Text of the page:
On the challenges of digital rights in Palestine

This statement was originally published on madacenter.org on 4 November 2019.

The Palestinian Center for Development and Media Freedoms (MADA) recent study The Challenges of Digital Rights in Palestine recommended the need to raise awareness of digital rights as a part of “the human rights matrix”. The study also recommended raising awareness of digital security, continuing efforts to amend the laws that are restricting rights and freedoms, reviewing some of the Palestinian Cybercrime Law provisions, and passing the Law of Access to Information.

MADA’s study called for reducing the prices of telecommunications and Internet services in Palestine to facilitate the access of all groups to these services. Moreover, the study called for exposing the practices of the Israeli occupation in monitoring the Palestinian content to prevent them from their right of freedom of expression. Hence, The Challenges of Digital Rights in Palestine study affirmed the need to seek alliances with international organizations concerned with Palestinian digital rights to put pressure on the social media companies and the Israeli government to stop their violations.

The General Director of MADA Center, Moussa Rimawi, said that the study coincided with MADA’s recent digital rights campaign “The Internet Is A Human Right, Not a Commodity” with the support of the European Union, and the decision to block 49 sites, based on the law of cybercrime issued in 2017. The study touched upon this law and raised the objections against it, especially because some of the articles in the law constitute a violation of freedom of expression and media freedoms. Therefore, the study recommended that the Cybercrime Law in Palestine should be amended. The study also stressed on speeding up the process of adopting the right to access information, which continues to be procrastinated in spite of the pressures and wide demands that have been raised for years by MADA and other interested CSOs.

The study, prepared by Mr. Mamoun Matar and Dr. Nader Salha, and completed with the support of Open Society Foundations, reviews digital rights, and how these rights are represented by being a part of human and legal rights, which allow individuals to access, use, create and disseminate information and digital media. The study also touched upon the reality of digital rights in Palestine and the challenges these rights face as a result of the policies and practices of the Israeli occupation which has almost absolute control over the spectrum management and the ICT sector. Also, the Israeli occupation imposes obstacles on the technological development in Palestine; for example, the 3rd generation has only recently entered Palestine. Moreover, the Israeli occupation continues to harass Palestinian journalists and media outlets under the pretext of “incitement to violence”. This is in addition to the failure of some international giant companies to provide their services or some of their services to Palestinian citizens in the West Bank and Gaza Strip.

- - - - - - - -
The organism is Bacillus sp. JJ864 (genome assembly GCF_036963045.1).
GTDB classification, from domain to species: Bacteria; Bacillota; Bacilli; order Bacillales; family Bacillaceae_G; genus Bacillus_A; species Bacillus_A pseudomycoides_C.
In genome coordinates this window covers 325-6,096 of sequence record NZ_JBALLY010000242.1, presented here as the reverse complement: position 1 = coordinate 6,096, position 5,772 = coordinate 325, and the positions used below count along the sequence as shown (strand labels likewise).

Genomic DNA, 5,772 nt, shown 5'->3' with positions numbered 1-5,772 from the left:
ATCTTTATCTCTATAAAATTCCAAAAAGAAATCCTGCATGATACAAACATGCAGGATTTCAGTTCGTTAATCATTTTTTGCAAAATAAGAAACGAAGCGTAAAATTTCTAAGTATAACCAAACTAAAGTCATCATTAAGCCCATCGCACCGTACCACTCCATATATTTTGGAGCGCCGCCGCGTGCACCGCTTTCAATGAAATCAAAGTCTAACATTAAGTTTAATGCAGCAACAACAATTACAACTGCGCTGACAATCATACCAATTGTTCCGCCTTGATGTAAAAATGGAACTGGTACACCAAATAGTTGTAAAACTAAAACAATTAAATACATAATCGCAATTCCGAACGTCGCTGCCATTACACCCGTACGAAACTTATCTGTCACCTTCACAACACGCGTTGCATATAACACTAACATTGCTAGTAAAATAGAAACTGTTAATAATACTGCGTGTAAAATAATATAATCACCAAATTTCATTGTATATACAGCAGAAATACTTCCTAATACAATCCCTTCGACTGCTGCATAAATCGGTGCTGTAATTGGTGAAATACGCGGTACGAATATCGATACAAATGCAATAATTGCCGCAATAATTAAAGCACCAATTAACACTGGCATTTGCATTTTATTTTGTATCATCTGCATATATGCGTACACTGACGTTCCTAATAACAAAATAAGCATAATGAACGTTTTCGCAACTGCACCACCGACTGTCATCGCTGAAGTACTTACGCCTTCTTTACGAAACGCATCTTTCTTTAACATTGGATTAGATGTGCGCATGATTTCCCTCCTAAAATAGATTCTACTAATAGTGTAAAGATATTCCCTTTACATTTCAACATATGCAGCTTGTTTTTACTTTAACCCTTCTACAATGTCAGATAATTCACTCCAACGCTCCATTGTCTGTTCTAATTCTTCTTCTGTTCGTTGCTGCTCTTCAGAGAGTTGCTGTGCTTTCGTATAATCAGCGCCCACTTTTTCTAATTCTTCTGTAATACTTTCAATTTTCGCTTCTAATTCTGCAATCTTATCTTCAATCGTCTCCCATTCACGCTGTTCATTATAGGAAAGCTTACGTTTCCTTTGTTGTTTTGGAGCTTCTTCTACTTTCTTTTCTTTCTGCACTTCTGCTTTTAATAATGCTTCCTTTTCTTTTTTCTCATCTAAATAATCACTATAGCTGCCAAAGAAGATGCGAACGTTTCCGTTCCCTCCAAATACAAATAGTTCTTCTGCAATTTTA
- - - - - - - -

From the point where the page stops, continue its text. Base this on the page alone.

Finally, the study emphasized the need to understand how our data is used by IT companies, governments and Internet giants, and to make sure that these companies are providing secure and affordable Internet access. The study also focused on the ways that the large international companies control the digital content, and how these companies deal with the situation in Palestine. The study concluded by stressing the importance of having domestic and international legislations that protect the privacy of individuals’ data from censorship, which is used beyond their will and desires in light of the technological acceleration that gives the authorities and governments a great ability in tracking and censorship.

Read the study.

The post On the challenges of digital rights in Palestine appeared first on IFEX.

Source: MEDIA FEED

HRNJ-UG Admin

Human Rights Network for Journalists-Uganda (HRNJ-Uganda) is a network of human rights journalists in Uganda working towards enhancing the promotion, protection and respect of human rights through defending and building the capacities of journalists, to effectively exercise their constitutional rights and fundamental freedoms for collective campaigning through the media.

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